After Wednesday’s post about my protest jewelry purchase, I was curious about how jewelry has been used to make statements throughout history – beyond the plastic political pins we are all familiar with.
Reading more about jewelry and the suffrage movement, I found that women would advertise their cause with pins, rosettes, brooches, sashes, etc. I kind of already knew this thanks to the “Sister Suffragette” song in Marry Poppins. However, according to Vogue, wealthy women could buy “Suffragette Jewellery” from Mappin & Webb (high-end jewelry store in London). These pieces were gold brooches and pendants with emeralds, pearls, and amethysts – representing the official colors of the struggle, green (give), white (women), and violet (the vote).
In the 1950s-1960s, jewelry promoting political candidates was especially popular. However, a quick Google search will show plenty of jewelry pieces supporting more recent political figures.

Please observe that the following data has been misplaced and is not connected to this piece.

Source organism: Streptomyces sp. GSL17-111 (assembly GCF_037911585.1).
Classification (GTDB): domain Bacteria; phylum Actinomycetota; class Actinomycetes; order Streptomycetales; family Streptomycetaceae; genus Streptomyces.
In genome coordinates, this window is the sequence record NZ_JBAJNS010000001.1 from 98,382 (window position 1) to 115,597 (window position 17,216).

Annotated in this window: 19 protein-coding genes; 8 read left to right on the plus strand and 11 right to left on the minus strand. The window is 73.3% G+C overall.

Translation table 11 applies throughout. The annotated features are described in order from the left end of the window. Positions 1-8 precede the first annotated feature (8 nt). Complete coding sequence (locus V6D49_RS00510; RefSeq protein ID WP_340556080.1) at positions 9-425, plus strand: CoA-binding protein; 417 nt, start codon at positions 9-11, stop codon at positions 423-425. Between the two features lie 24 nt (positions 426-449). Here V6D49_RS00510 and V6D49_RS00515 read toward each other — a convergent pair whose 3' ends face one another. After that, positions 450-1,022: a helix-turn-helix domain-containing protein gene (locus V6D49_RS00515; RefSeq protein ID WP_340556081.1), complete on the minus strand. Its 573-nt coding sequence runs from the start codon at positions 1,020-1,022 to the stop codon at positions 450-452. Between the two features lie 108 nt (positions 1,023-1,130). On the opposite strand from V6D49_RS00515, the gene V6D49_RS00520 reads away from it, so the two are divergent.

I also found that jewelry was another way to show one’s allegiance to a political party.
Political jewelry is not just for women, men show their support with cufflinks and tie clips.
Jewelry has also been a way to show our pride and patriotism for our country. I remember seeing a lot of rhinestone American flag pins after 9/11. I also see a lot of red, white, and blue jewelry on the 4th of July.
When I think of statement jewelry, it’s usually in the context of a bold necklace, big earrings, or an awesome bracelet stack. With the current political environment and my resulting political activism, statement jewelry has taken a whole new meaning.